Michael Soper, a former PBS senior executive who guided development of public television’s early revenue strategies, died Oct. 9 in Sarasota, Fla.
Soper’s family declined to disclose the cause of death.
Soper joined PBS in 1978, when stations were developing on-air pledge drives and membership as a reliable source of income. He traveled the country to provide in-person training to stations during pledge drives, said Oregon Public Broadcasting President Steve Bass, who worked with Soper at PBS and remained a friend throughout their careers.
“He was an advocate for research on donors and viewers,” Bass said. “What a lot of people will remember him for is just his absolute passion for the work that people did and his willingness to support and create things.”
“He was an innovative thinker,” he added.
At PBS, Soper rose to senior VP of development. In that role, he worked with a panel of advisors on “Funding the Vision,” a 1991 study that recommended strategies for increasing public TV revenues in all categories.
After leaving PBS in 1992, Soper worked at WETA in Washington, D.C., as SVP of development for two years.
Soper launched his consulting firm, TeamSoper, in 1995 and advised public stations and other nonprofits. His clients included WQED in Pittsburgh and Southern Oregon PBS, according to Bass and former PBS COO Neil Mahrer, who worked with Soper at both PBS and WETA.
“He had a wonderful perspective on stations across the country and their different kinds of needs, so he could walk into one market and help give them some ideas and some challenges, and then walk into a completely different situation and do the same for that station,” Mahrer said.
As an independent consultant, Soper spoke out about the transactional pledge practices that public TV stations adopted in the late 1990s. He advised stations to rein in their use of high-dollar premiums and find ways to raise funds around signature PBS programs.
Soper, who had graduated from the University of Illinois with a degree in electrical engineering, drew on his training to design and build his home in Midway, Utah. The house included a heating and cooling system that Soper engineered himself, Mahrer said. The property also featured an astronomy observatory that Soper built and transported from land he previously owned in Maryland.
Soper had recently moved to Sarasota, Fla., to be closer to his sister, according to Mahrer.
His survivors include his sister, Vicki Marsh, and a grandson, according to Mahrer. He was preceded in death by his son, Ryan.
Bass and Mahrer have set up a scholarship fund in Soper’s memory at Greater Public, a professional development organization for public media fundraisers. The scholarship will provide financial assistance for station professionals to attend Greater Public’s Public Media Development and Marketing Conference, Bass said.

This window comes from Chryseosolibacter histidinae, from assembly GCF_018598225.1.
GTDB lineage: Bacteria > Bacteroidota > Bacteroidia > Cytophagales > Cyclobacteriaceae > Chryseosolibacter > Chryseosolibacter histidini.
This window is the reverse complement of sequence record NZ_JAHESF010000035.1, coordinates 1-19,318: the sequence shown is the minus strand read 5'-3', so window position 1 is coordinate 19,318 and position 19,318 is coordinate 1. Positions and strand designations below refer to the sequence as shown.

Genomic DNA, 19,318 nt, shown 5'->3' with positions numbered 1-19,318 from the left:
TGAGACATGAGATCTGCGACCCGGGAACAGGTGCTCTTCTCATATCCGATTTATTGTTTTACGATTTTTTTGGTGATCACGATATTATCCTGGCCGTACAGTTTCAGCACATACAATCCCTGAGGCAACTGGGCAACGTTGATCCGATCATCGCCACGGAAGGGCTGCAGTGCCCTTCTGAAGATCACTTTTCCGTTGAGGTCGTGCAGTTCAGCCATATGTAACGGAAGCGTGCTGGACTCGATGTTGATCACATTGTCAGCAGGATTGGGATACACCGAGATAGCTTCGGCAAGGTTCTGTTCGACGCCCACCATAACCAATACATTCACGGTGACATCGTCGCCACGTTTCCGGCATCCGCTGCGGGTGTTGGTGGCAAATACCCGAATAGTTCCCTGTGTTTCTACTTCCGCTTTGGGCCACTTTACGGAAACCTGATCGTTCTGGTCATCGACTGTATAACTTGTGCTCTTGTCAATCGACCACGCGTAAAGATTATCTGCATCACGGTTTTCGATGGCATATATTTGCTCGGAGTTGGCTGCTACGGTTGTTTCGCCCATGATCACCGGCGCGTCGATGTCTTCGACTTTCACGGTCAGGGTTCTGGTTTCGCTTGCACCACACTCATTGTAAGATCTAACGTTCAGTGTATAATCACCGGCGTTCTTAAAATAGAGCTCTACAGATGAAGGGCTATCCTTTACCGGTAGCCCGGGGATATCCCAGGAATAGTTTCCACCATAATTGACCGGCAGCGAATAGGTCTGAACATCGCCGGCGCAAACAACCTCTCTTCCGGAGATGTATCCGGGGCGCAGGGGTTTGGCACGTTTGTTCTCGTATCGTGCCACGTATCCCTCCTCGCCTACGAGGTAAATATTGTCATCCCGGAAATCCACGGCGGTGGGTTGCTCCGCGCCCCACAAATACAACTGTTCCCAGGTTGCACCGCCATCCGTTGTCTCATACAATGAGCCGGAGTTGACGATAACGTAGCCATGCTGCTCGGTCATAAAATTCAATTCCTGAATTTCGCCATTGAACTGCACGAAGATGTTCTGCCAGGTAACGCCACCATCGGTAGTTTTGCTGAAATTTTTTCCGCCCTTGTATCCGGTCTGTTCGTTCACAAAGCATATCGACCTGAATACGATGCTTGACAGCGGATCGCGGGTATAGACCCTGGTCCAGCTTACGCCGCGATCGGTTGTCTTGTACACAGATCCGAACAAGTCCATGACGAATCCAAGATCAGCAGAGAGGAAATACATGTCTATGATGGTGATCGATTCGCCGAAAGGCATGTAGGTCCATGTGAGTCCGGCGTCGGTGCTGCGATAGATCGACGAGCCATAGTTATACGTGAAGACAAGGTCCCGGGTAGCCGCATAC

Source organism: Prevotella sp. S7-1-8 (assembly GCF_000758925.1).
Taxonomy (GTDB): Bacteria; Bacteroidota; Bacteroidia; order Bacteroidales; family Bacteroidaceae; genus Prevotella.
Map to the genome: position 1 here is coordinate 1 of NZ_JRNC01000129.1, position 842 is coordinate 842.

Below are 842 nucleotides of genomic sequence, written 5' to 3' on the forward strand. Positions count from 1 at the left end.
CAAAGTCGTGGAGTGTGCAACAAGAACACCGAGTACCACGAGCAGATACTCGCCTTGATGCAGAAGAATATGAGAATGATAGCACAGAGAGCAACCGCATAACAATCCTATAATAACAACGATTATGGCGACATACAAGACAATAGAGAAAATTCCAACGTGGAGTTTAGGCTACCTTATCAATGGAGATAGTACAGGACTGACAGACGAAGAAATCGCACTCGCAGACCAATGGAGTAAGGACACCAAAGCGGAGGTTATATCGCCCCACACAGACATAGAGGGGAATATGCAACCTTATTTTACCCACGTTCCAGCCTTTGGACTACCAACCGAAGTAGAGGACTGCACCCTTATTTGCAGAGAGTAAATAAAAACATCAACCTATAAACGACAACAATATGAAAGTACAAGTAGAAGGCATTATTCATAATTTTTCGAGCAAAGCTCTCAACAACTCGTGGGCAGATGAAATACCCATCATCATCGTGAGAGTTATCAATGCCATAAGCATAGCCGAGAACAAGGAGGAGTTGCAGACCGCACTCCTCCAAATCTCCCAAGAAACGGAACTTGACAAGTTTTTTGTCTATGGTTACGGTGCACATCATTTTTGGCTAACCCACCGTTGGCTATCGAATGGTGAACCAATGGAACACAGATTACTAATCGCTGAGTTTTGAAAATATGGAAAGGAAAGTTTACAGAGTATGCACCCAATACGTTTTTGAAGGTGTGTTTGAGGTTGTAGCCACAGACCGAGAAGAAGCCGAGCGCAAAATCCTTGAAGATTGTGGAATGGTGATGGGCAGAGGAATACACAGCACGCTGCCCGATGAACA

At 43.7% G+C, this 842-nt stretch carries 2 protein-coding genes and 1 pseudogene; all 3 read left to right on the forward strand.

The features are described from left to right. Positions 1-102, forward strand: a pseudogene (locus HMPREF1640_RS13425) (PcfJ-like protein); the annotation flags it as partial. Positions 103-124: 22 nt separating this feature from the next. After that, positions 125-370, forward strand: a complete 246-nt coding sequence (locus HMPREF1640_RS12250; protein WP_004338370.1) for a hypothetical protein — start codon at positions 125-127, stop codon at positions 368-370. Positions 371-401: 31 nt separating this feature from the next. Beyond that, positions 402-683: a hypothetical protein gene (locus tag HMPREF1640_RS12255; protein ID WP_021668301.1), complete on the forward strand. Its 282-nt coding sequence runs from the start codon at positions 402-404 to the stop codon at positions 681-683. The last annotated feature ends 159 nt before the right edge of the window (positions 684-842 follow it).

Memorial contributions can be set to Greater Public at P.O. Box 855349, Minneapolis, MN 55485-5349.
Mike was a mentor to many of us. He provided invaluable counsel at a difficult time in my career, leading me to move to New England to lead WGBY in Springfield. Without his intervention, I might have left public broadcasting. Through his example, I tried to provide the same sounding board to others in the field. Everyone who knew him is in his debt and will miss him.
Michael was an energizing muse to many of us in the system. A strong advocate of recognizing complex and innovative Development achievements from all stations. That desire led to the expansion of the annual PBS Development Awards which Michael – in his unique style – wrapped around memorable events like the Development Olympics, Country Fair, the Red Carpet Oscars and more. Remember him sharing one goal – not enough people get a Pat on the back for a job well done which the annual awards will do – and they’ll serve as inspiration for the rest of us. Michael made a huge difference to many of us and our industry.
Mike was the consummate cheerleader for development professionals. He worked tirelessly to advance best practices and to shine a light on the hardworking people who brought in the money that kept public television in the forefront of quality tv. His enthusiasm was infectious and It was an honor to work with and learn from him.
Mike was a role model to us in the 1980s on the PBS Public Information Advisory Committee — key partners to the DAC. As much as the meetings were about exchanging ideas, they were also about learning from Mike, Dan Agan, Nancy Neubauer, and some of the other marketing giants, who put a lot of thought into what worked and what could work, and saw PBS as a true partner to stations like ours in Detroit. I’m grateful that Mike continued to make himself available for consults even after he left PBS, and for what he taught me. I am so sorry to hear of his passing.
Mike was great — I learned a lot from him and he helped our stations tremendously.
Loved Michael. Always will…
Hello, This has been one of the only articles that I have been able to find regarding my grandfather’s death, I loved the man tremendously, I would like like to learn more about his time at PBS and some of the things he was able to accomplish, if you have any stories or memories please Email me, I would love to hear it.
-Micahel J Soper
Michael, we need your email address to reply.